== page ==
On Wednesday night, the Wisconsin Supreme Court struck down Gov. Tony Evers’ Safer at Home order, halting his business closures and many other health precautions across the state.
The order was originally set to expire May 26, but it faced a successful lawsuit from Republican lawmakers.
Without a statewide order, counties, tribal nations, and municipalities appear to be able to issue their own orders extending Safer at Home, if they so choose.
For example, Dane, Brown, and Kenosha counties have issued such orders.
Below is an update on the status of counties and tribal nations in the Northwoods.
Oneida County: On Friday, the Oneida County Health Department set out specific guidance for the county in the absence of the statewide Safer at Home order. Oneida County’s new guidance seems to be the most specific and restrictive released so far in the Northwoods. Read the full details on the guidance here.
Vilas County: Vilas County Health Officer Laurel Dreger said she will not extend any new order to her county.
Vilas County Board Chair Ron De Bruyne said he didn’t think county action was necessary after the Supreme Court struck down the Safer at Home order.
“I don’t know that we need to legislate it. I would think that if a person hears the information, they would abide by it of their own accord. I don’t need to legislate the requirement,” De Bruyne said.
He said he “[doesn’t] really have a problem with businesses opening up,” as long as owners and customers are following health guidelines. That mirrors a Vilas County statement he signed Thursday just before the ruling was released.
Forest County: In a press release, the Forest County Health Department “asks community members to continue to practice physical distancing and good personal hygiene practices.”
Health Officer Jacee Shepard said she and other health departments in the northern region have been working together to determine what’s next.
Lincoln County: "The order is gone, the virus is not. In recent days, central Wisconsin infection numbers have begun to rise," wrote Lincoln County Health Officer Shelley Hersil in a press release urging people to continue smart health practices.
The release did not mention consideration of a Lincoln County-only order.
“It is our job to protect our community, provide services and take appropriate action as necessary,” said Hersil. “The Safer at Home order has been instrumental in flattening the curve. It has also provided us with time to prepare.”
Langlade County: To date, Langlade County has not implemented a local order or ordinance in the absence of a statewide order. But the county’s corporation counsel said Monday the county’s health officer has the legal power to take some action, if she feels it warranted.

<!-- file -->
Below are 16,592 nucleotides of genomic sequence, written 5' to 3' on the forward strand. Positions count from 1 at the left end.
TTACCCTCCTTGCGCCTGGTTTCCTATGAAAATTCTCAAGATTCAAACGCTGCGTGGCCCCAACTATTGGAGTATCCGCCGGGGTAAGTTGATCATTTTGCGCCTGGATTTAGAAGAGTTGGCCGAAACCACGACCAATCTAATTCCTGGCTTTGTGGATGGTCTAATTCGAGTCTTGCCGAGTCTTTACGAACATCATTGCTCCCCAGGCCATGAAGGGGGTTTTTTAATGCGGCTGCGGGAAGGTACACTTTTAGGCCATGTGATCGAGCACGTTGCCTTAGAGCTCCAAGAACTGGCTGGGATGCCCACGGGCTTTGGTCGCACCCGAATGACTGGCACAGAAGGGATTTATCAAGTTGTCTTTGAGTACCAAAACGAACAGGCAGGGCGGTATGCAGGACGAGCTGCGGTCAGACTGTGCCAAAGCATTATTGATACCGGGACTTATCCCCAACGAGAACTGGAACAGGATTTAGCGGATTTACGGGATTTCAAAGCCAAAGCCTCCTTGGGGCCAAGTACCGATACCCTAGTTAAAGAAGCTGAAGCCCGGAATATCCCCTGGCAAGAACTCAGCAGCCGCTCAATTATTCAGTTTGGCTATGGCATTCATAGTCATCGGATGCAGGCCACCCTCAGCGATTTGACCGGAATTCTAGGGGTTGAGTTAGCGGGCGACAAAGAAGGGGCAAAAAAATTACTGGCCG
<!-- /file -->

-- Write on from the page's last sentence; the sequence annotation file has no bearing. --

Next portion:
“Local health officers may do what is reasonable and necessary for the prevention and suppression of disease [and] may forbid public gatherings when deemed necessary to control outbreaks or epidemics and shall advise the department of measures taken,” wrote Corporation Counsel Robin Stowe, referencing state statutes.
The county, however, may enact an ordinance through the traditional county board process, Stowe wrote.
“Langlade County plans to develop an ordinance, conduct a public hearing on a proposed ordinance and then submit the ordinance to the Langlade County Board for its consideration,” wrote Stowe.
In the absence of an enforceable order or ordinance, Langlade County continues to recommend the community follow Safer at Home guidelines.
Price County: Price County has not taken any further action on its own order and continues to review legal options.
"It is still a work in progress to wade through what can and cannot be done and steps that need to be in place," wrote Price County Health Officer Michelle Edwards in an email Monday morning.
Edwards previously said she wants any response to be fairly uniform across the area, not a county-by-county patchwork.
“The northern region health officers have kind of been working together. It would be better if we could do it as a regional [thing], at least," Edwards said.
On Wednesday night, the county issued a boilerplate press release similar to that of Forest and Iron counties, urging compliance with physical distancing, personal hygiene, and safe business practices.
Iron County: Iron County Health Officer Katie Hampston has not yet responded to an email requesting information, but the county issued a press release Wednesday night mirroring that of Price County.
Lac du Flambeau Tribe: The Tribal Council is keeping in place its Shelter-at-Home Declaration and curfew on the Reservation.
“Historically, Tribes have suffered significant illness and loss of human life for a variety of reasons when pandemics sweep across the land. Therefore, our No. 1 priority is to keep everyone as safe as possible who live, work and visit the Reservation,” the Tribal Council wrote in a statement. “So for now, please continue to observe the Shelter-At-Home Order and the curfew."
Sokaogon Chippewa Tribe: Non-essential travel to and from the Sokaogon Chippewa Community in Mole Lake will remain restricted. All non-essential businesses will remain closed, and essential businesses will continue under current safety protocols.
"Current plans to reopen non-essential businesses are still taking place and will be done in a safe and responsible manner," tribal leadership said in a document.
Forest County Potawatomi Community: The tribe remains under its own Public Health State of Emergency and is analyzing the Supreme Court decision to determine if any additional actions will be needed.
Check this page frequently as updates may change.